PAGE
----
Iain Dale challenges former Education Secretary Damian Hinds on new school plans

2 July 2020, 21:17

By Fiona Jones

Iain Dale challenged Conservative MP and former Education Secretary Damian Hinds about the government's new plan which maps out the return to school in September.

Education Secretary Gavin Williamson has announced new safety rules for schools in England that involves classes and year groups being kept apart in separate "bubbles".

Iain asked if Mr Hinds thought the plans were safe, particularly for teachers.

The MP replied that the plan was "pretty comprehensive" and while there is trepidation "it is important children get back to school."

"There are going to be difficulties but the question more is what would you do instead?" Mr Hinds said, "this is a communicable disease without a vaccine, it's a global pandemic and we need children to be learning."

He conceded keeping children in bubbles will be "difficult to do" but maintained it was the right approach.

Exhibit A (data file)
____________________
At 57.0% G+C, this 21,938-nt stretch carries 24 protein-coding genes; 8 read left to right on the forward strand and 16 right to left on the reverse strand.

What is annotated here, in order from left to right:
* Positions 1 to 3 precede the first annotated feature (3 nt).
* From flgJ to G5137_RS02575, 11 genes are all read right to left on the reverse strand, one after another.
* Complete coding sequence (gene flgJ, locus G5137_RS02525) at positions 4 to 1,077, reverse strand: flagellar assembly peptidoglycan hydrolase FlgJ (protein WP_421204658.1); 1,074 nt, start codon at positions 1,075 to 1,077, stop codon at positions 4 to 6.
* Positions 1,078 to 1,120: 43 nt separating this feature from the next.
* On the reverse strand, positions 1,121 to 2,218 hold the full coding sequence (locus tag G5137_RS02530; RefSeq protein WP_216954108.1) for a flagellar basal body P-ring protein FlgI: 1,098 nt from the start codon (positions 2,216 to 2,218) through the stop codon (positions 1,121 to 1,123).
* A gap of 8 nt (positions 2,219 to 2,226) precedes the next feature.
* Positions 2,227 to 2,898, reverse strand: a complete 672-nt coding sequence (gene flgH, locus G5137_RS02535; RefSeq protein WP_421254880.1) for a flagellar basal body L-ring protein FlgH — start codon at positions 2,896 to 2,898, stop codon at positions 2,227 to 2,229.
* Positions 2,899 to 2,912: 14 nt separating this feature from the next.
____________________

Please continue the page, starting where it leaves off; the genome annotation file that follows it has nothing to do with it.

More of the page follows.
Iain countered that parents being fined for absent children from September is a controversial topic and asked whether the former Education Secretary thought this part of the approach was right.

Iain Dale questioned how safe the government's school plan would really be
Iain Dale questioned how safe the government's school plan would really be. Picture: PA/LBC

Mr Hinds said, "We should not be focusing on the fines element, we have compulsory education in this country and it's right that we get back to normal."

"Most families and most teachers...they want children to be coming back to school and recognising there are health risks to not coming back to school. Risks to their mental health, physical health, not having a routine, not seeing their friends."

Iain replied that this seems to be an example of the state saying "we know better than you as parents" and in a pandemic the concerns of parents can be understood.

Mr Hinds responded that it is understandable for parents to be concerned but the government has a strategy for flare ups if this occurs.

"All the way through this, quite rightly, the decisions have been based on and guided by what the scientists are able to tell us. It's still a couple of months away and there will be progress between now and then," he said, adding there is time for public's confidence to build up towards September.

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